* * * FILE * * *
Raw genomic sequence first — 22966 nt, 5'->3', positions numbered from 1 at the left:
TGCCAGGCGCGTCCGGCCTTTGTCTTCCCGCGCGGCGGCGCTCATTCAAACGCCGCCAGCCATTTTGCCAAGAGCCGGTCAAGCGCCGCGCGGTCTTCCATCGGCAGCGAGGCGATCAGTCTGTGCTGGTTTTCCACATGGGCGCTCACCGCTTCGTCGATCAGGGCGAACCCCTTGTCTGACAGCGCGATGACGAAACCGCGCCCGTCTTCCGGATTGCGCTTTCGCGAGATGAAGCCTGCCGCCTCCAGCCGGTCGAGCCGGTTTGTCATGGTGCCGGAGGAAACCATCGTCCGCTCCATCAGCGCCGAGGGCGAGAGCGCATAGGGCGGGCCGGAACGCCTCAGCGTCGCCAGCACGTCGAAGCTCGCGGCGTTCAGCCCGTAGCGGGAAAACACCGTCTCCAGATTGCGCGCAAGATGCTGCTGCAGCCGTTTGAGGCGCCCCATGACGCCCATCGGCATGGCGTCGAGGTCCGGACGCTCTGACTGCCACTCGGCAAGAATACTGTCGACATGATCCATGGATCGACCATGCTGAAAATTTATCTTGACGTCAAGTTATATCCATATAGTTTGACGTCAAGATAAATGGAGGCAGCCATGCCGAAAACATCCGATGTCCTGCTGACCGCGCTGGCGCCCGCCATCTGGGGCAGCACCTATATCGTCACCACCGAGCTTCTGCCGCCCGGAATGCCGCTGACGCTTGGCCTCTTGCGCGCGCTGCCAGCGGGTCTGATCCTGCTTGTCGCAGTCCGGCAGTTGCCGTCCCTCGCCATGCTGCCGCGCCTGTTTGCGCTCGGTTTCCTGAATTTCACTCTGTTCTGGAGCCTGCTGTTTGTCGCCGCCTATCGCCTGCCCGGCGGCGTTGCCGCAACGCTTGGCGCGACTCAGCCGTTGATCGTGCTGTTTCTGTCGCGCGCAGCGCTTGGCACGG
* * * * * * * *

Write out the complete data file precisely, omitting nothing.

Raw genomic sequence first — 22966 nt, 5'->3', positions numbered from 1 at the left:
TGCCAGGCGCGTCCGGCCTTTGTCTTCCCGCGCGGCGGCGCTCATTCAAACGCCGCCAGCCATTTTGCCAAGAGCCGGTCAAGCGCCGCGCGGTCTTCCATCGGCAGCGAGGCGATCAGTCTGTGCTGGTTTTCCACATGGGCGCTCACCGCTTCGTCGATCAGGGCGAACCCCTTGTCTGACAGCGCGATGACGAAACCGCGCCCGTCTTCCGGATTGCGCTTTCGCGAGATGAAGCCTGCCGCCTCCAGCCGGTCGAGCCGGTTTGTCATGGTGCCGGAGGAAACCATCGTCCGCTCCATCAGCGCCGAGGGCGAGAGCGCATAGGGCGGGCCGGAACGCCTCAGCGTCGCCAGCACGTCGAAGCTCGCGGCGTTCAGCCCGTAGCGGGAAAACACCGTCTCCAGATTGCGCGCAAGATGCTGCTGCAGCCGTTTGAGGCGCCCCATGACGCCCATCGGCATGGCGTCGAGGTCCGGACGCTCTGACTGCCACTCGGCAAGAATACTGTCGACATGATCCATGGATCGACCATGCTGAAAATTTATCTTGACGTCAAGTTATATCCATATAGTTTGACGTCAAGATAAATGGAGGCAGCCATGCCGAAAACATCCGATGTCCTGCTGACCGCGCTGGCGCCCGCCATCTGGGGCAGCACCTATATCGTCACCACCGAGCTTCTGCCGCCCGGAATGCCGCTGACGCTTGGCCTCTTGCGCGCGCTGCCAGCGGGTCTGATCCTGCTTGTCGCAGTCCGGCAGTTGCCGTCCCTCGCCATGCTGCCGCGCCTGTTTGCGCTCGGTTTCCTGAATTTCACTCTGTTCTGGAGCCTGCTGTTTGTCGCCGCCTATCGCCTGCCCGGCGGCGTTGCCGCAACGCTTGGCGCGACTCAGCCGTTGATCGTGCTGTTTCTGTCGCGCGCAGCGCTTGGCACGG